Chat GPT. Google Bard. Bing Assistant. Meta’s LLaMA. These are names that are sending shockwaves through different professional and educational communities around the globe because of the potential they have to “turn the industry upside down.”
But here’s the thing… As powerful as these tools are, we have to remember that they are only as smart as the questions we use to guide them to an answer. There is a human learning curve in order to actually make them useful. Remember when calculators started with simple math and evolved to have huge amounts of memory, Reverse Polish Notation, algebraic logic, independent storage registers, enhanced fractions, built-in physical constants and statistics? All the capability is great, but if you don’t know how to take advantage of it, the tool you have is no more powerful than the solar-powered desk calculator your grandparents had on their kitchen table for balancing their checkbook.
Now, that’s not to say that these AI systems don’t have the potential to dramatically change business as we know it. They will because there are people out there who are committed to learning how to use these tools as quickly and efficiently as possible to enable better, faster, cheaper results for their businesses. And those who don’t get on board relatively quickly may be left behind wondering what happened.
But what, exactly, is AI?
It is important to understand that there is A LOT of misinformation out there. AI tends to be a term that people use when they want to impress you without getting too specific. “Artificial Intelligence” has been a specter (HAL-9000 in Stanley Kubrick’s “2001”) or savior (oddly enough, HAL-9000 again in Kubrick’s “2010”) in popular culture for decades, so we have a built-in reverence for it. Popular science fiction TV shows, books and even “futuristic” cartoons like The Jetsons featured AI. All around us, products and services are rebranding using “AI” in their name to effortlessly increase their cool and edgy factor. Just like “web” and “app” in the early days of the internet and smartphones, in many cases AI is just another advertising bandwagon to jump on.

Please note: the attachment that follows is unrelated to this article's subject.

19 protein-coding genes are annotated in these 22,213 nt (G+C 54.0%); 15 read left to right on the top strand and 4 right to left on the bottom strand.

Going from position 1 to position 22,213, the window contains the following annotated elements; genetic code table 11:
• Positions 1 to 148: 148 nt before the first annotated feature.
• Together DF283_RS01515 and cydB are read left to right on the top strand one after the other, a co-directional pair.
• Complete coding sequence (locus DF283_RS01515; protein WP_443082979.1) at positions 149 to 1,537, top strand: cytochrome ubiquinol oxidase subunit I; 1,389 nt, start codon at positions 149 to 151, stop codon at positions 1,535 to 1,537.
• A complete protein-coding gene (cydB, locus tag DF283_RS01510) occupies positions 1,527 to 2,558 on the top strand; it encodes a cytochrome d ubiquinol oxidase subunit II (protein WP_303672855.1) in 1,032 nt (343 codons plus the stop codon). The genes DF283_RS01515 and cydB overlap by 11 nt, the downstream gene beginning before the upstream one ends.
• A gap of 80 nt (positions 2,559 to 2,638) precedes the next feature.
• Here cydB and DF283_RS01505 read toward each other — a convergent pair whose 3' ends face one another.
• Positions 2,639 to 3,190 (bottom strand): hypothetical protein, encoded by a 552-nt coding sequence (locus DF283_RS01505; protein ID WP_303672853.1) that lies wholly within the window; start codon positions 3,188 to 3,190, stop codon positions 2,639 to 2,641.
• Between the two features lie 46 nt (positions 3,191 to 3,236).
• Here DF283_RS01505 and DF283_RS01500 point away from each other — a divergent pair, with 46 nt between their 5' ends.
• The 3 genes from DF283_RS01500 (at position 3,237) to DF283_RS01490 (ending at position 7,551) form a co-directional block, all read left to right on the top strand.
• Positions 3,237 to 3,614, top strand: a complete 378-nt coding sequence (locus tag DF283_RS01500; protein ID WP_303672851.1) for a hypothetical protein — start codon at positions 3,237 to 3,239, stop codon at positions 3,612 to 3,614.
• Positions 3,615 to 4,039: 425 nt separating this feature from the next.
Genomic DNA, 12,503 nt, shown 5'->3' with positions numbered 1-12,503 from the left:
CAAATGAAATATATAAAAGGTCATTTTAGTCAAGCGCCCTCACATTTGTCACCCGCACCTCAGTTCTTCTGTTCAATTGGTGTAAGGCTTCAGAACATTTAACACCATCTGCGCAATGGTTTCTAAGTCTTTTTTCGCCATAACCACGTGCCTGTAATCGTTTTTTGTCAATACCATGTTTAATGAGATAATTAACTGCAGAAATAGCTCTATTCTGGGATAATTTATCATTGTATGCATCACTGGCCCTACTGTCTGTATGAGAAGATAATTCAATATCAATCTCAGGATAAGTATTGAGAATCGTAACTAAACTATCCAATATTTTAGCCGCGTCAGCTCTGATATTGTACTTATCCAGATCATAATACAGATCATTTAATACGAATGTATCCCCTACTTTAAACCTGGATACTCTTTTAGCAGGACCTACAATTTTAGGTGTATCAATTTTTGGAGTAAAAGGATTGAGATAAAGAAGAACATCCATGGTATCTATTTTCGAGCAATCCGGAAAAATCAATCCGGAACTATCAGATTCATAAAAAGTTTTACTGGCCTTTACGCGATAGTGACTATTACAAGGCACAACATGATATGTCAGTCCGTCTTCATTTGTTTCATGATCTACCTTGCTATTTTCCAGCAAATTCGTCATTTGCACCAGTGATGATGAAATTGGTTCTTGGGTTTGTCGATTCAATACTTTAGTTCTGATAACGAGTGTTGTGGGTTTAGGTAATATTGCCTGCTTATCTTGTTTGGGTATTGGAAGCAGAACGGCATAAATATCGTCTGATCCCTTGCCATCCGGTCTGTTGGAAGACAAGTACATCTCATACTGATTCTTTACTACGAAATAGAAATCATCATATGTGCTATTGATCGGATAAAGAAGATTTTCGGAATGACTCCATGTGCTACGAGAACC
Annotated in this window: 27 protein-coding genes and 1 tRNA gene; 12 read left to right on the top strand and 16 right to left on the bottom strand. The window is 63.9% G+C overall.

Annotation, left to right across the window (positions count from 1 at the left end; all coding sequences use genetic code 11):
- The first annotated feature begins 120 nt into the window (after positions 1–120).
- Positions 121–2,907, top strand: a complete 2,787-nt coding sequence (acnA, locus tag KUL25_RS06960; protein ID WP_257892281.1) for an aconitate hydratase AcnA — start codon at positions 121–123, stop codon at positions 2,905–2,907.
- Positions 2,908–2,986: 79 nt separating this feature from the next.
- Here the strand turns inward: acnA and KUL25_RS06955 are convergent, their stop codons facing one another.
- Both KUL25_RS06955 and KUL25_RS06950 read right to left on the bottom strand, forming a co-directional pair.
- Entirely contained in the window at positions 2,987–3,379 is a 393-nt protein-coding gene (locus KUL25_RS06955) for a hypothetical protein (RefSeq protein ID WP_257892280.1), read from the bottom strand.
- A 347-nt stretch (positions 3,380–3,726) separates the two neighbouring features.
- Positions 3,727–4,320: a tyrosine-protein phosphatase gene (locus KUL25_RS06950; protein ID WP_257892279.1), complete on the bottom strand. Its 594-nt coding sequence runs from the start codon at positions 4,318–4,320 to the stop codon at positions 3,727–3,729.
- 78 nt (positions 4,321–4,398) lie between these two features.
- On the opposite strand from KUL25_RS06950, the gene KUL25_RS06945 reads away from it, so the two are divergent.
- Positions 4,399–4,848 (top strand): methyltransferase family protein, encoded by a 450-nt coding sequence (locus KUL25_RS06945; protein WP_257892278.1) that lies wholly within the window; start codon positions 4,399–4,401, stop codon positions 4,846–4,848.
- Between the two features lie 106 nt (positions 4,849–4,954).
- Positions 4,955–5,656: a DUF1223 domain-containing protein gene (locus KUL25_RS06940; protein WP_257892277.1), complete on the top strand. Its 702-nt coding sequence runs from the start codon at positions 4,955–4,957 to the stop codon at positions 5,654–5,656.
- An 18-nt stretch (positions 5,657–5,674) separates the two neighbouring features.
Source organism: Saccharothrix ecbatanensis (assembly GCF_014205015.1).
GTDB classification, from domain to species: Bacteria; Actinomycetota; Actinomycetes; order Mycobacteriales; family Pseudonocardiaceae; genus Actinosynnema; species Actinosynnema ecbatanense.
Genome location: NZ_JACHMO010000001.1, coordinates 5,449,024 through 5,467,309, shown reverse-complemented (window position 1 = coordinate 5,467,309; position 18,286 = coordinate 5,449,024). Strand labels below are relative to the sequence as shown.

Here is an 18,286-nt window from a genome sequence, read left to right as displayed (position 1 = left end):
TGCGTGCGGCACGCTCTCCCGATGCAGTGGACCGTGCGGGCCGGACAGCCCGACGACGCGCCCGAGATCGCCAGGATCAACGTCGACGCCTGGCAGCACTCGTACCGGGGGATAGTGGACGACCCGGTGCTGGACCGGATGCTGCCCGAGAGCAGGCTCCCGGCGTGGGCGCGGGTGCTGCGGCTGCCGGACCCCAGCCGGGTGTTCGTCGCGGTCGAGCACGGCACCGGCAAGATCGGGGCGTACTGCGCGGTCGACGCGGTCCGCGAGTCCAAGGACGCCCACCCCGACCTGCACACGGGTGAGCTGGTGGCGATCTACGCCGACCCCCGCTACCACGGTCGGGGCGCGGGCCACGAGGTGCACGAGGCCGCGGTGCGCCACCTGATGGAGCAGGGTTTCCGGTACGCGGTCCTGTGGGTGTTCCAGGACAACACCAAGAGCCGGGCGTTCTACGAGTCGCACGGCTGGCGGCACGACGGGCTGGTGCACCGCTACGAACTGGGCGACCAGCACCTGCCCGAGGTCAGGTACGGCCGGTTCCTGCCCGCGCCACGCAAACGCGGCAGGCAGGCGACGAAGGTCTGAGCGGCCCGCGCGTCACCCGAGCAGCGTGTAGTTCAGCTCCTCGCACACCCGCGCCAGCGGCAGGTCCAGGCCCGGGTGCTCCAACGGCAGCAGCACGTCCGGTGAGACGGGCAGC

When it comes down to it, AI tools are fantastic at synthesizing existing knowledge or information in interesting ways. But they’re not really creative and they can’t really reason. Artificial Intelligences aren’t aware in the way that a person (or even a pet) is, and they have no long-term memory nor do they have an easy way to GET any long term memory. So we don’t need to worry about Skynet from “The Terminator” trying to eradicate humankind. Yet.
These ‘thinking’ computer systems are really nothing more than very clever parrots. They’re good at reciting whatever portion of the entirety of human knowledge they have been taught, and they’re even good at combining that knowledge in new ways. But they will just as easily lie to you. Not intentionally or maliciously, mind you. It’s just because they don’t know any better. Much like a child in a chemistry lab, they know how to put things together, but they don’t know what combinations might create a noxious gas or delectable candy coating.
So what does this boil down to? So let’s briefly explore some things AI is good for in business:
- Generating building blocks for a presentation, marketing campaign, business plan, speech etc.
- Generating ideas for a new company name.
- Creating boilerplate emails.